Ann Furstenberg married James Frost, an officer from 14th/20th Hussars, and they live with six sons on a Quinta in Portugal where James makes some truly excellent wines and they run holiday lets. Twice (Daly) runs Guardsman Cleaning in London. Maj Richard Shirreff went on to become a General, knighted and the Deputy Supreme Allied Commander Europe (DSACEUR) before retiring. Gen Sir Charles Guthrie went on to become the Chief of the Defence Staff, the most senior officer in the Armed Forces. He was elevated to the House of Lords and became Tony Blair s Pakistan emissary. The Government believed that they had abolished the five star rank of Field Marshal in the Armed Forces. That was until The Queen made General Lord Guthrie into Field Marshal Lord Guthrie. Lance Corporal Bob Hawksley was tragically killed by artillery fire in a training accident at BATUS in Canada in June 1994. A few are still serving. Capt Tom Beckett is a Lieutenant General. Capt Ed Smyth-Osbourne is a Major General. Piers Hankinson is a Brigadier. Capt Andrew Cuthbert is a Colonel. Lt David Madden is a Colonel. Lt Chris Millet left the Army, went to an accountants and joined the Paras (V), before re-joining the Army in the Royal Army Medical Corps on the non-medical side. He now has more medals than Kenny Everett ever had. Lt Jonny Ormerod is now a Liententant Colonel. Capt Philip Napier was a Brigadier until he retired in mid-2015. Capt David Swann became a Colonel before retiring in 2015.

I served in the Regular Army until 1998 when I left for Civvy Street. I joined the Army Reserves as I left the Regular Army and have served as a Reservist ever since. A couple of memories from the Gulf War have, perhaps, stuck out more than others over the last 25 years, probably because they are single events that I have been asked about over the years.

Desert Storm Part 24: Back To Germany

End of the cavalry charge. First, Gus s 4,700m first round FIN kill. It was a supreme technical achievement for man and machine. 4,700m, a shade under 3 miles, is more than three times the 1,200m battle range of the Challenger. The shot is written up in books, sometimes incorrectly, with one book saying it was a Depleted Uranium (DU) round, it wasn t, it was a normal service FIN round while another book said it was at longer range, it wasn t, it was 4,700m. I believe that it is the longest range direct fire kinetic round kill ever achieved by a tank on the battlefield.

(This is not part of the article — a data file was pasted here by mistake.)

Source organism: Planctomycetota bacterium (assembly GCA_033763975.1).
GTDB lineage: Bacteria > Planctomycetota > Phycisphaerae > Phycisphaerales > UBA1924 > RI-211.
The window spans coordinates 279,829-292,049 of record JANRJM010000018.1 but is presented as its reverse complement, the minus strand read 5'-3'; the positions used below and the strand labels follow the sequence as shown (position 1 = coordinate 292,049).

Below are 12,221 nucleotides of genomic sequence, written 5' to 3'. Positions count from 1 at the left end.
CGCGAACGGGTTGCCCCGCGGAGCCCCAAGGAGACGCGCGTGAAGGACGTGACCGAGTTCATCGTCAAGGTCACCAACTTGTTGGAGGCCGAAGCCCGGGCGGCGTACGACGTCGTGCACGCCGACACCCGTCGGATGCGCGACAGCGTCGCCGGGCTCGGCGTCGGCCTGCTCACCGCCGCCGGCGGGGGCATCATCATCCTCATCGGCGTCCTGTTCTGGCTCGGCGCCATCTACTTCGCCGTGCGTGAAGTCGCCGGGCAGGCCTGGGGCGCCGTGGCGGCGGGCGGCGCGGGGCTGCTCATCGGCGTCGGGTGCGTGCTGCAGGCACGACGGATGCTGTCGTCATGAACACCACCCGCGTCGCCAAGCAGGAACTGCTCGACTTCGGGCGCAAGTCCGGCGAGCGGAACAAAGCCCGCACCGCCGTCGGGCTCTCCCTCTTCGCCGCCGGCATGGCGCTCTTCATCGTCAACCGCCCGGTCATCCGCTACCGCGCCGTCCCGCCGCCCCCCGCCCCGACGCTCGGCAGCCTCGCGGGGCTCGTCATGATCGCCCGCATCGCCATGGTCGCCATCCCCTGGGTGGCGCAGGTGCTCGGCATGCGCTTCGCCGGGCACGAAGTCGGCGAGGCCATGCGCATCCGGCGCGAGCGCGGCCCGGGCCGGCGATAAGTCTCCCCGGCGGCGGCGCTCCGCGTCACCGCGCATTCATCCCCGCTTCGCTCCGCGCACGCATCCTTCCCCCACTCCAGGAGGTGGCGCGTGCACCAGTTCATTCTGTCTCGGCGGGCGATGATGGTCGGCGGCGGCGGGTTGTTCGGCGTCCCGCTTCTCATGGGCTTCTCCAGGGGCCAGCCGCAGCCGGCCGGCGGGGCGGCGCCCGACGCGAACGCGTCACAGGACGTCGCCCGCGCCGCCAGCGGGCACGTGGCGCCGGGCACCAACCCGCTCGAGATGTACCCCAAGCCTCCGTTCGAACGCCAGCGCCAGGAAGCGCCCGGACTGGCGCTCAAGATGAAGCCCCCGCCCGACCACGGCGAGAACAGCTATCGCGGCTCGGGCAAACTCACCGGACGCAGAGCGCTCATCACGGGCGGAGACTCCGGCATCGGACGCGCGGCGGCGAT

Second, the sheer exhilaration of leading the Squadron during the Charge of the Heavy Brigade on that last morning of the war. I believe that it is the longest and fastest cavalry charge in history. If you have made it this far, thank you for travelling on this journey with me. It was a privilege to serve in the Queen s Royal Irish Hussars Battlegroup for the Liberation of Kuwait. It was a greater privilege to serve alongside soldiers of the 17/21st Lancers. They were the best of the best and true to our Regimental motto, Death Or Glory


After the 1991 Gulf War Lt Col Tim Purbrick went on to serve in the Regular Army until 1998 in appointments which included: the Army Spokesman in the Defence Press Office, the Army Desert Storm Part 24: Back To GermanyCombat Camera Team Commander, serving in Former Yugoslavia, and as a staff officer on the Digitisation Team.

On leaving the Regular Army Lt Col Purbrick joined the Media Operations Group (Volunteers) in the Army Reserves. During his time in the Group he served in Iraq in 2007 and, post his command of the Group, in Afghanistan in 2011. Today he does his Army Reservist day a week for The Queen at Army HQ in Andover where he is a staff officer in the Concepts Branch responsible for Media, Information Warfare and Cyber Warfare.

Lt Col Purbrick is Chairman of the Armyrats © Military Cultural Property Protection Working Group and leading the re-introduction of the Monuments Men capability into the British Army.

Like Loading…

Life on Op TOSCA in Cyprus